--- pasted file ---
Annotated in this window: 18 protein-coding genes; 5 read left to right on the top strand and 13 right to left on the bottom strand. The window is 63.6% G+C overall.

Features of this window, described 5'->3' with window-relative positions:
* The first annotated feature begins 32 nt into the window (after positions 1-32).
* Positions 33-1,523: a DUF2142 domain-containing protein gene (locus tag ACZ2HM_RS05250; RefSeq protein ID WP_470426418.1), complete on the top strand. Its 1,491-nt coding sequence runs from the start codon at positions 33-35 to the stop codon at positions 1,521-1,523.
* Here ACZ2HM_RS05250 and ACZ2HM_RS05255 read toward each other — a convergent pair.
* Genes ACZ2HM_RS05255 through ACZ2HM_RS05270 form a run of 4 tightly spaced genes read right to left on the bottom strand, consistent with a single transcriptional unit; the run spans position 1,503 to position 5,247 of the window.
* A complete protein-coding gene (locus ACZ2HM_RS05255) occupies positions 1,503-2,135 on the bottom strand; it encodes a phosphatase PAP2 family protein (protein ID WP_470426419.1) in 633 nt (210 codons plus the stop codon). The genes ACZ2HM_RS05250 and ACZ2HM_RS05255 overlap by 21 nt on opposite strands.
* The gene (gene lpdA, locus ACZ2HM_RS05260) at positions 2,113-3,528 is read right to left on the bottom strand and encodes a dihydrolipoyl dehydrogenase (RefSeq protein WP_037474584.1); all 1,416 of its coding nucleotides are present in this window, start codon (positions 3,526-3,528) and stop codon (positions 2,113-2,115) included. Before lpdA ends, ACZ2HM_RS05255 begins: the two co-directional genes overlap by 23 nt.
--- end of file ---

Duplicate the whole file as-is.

Annotated in this window: 18 protein-coding genes; 5 read left to right on the top strand and 13 right to left on the bottom strand. The window is 63.6% G+C overall.

Features of this window, described 5'->3' with window-relative positions:
* The first annotated feature begins 32 nt into the window (after positions 1-32).
* Positions 33-1,523: a DUF2142 domain-containing protein gene (locus tag ACZ2HM_RS05250; RefSeq protein ID WP_470426418.1), complete on the top strand. Its 1,491-nt coding sequence runs from the start codon at positions 33-35 to the stop codon at positions 1,521-1,523.
* Here ACZ2HM_RS05250 and ACZ2HM_RS05255 read toward each other — a convergent pair.
* Genes ACZ2HM_RS05255 through ACZ2HM_RS05270 form a run of 4 tightly spaced genes read right to left on the bottom strand, consistent with a single transcriptional unit; the run spans position 1,503 to position 5,247 of the window.
* A complete protein-coding gene (locus ACZ2HM_RS05255) occupies positions 1,503-2,135 on the bottom strand; it encodes a phosphatase PAP2 family protein (protein ID WP_470426419.1) in 633 nt (210 codons plus the stop codon). The genes ACZ2HM_RS05250 and ACZ2HM_RS05255 overlap by 21 nt on opposite strands.
* The gene (gene lpdA, locus ACZ2HM_RS05260) at positions 2,113-3,528 is read right to left on the bottom strand and encodes a dihydrolipoyl dehydrogenase (RefSeq protein WP_037474584.1); all 1,416 of its coding nucleotides are present in this window, start codon (positions 3,526-3,528) and stop codon (positions 2,113-2,115) included. Before lpdA ends, ACZ2HM_RS05255 begins: the two co-directional genes overlap by 23 nt.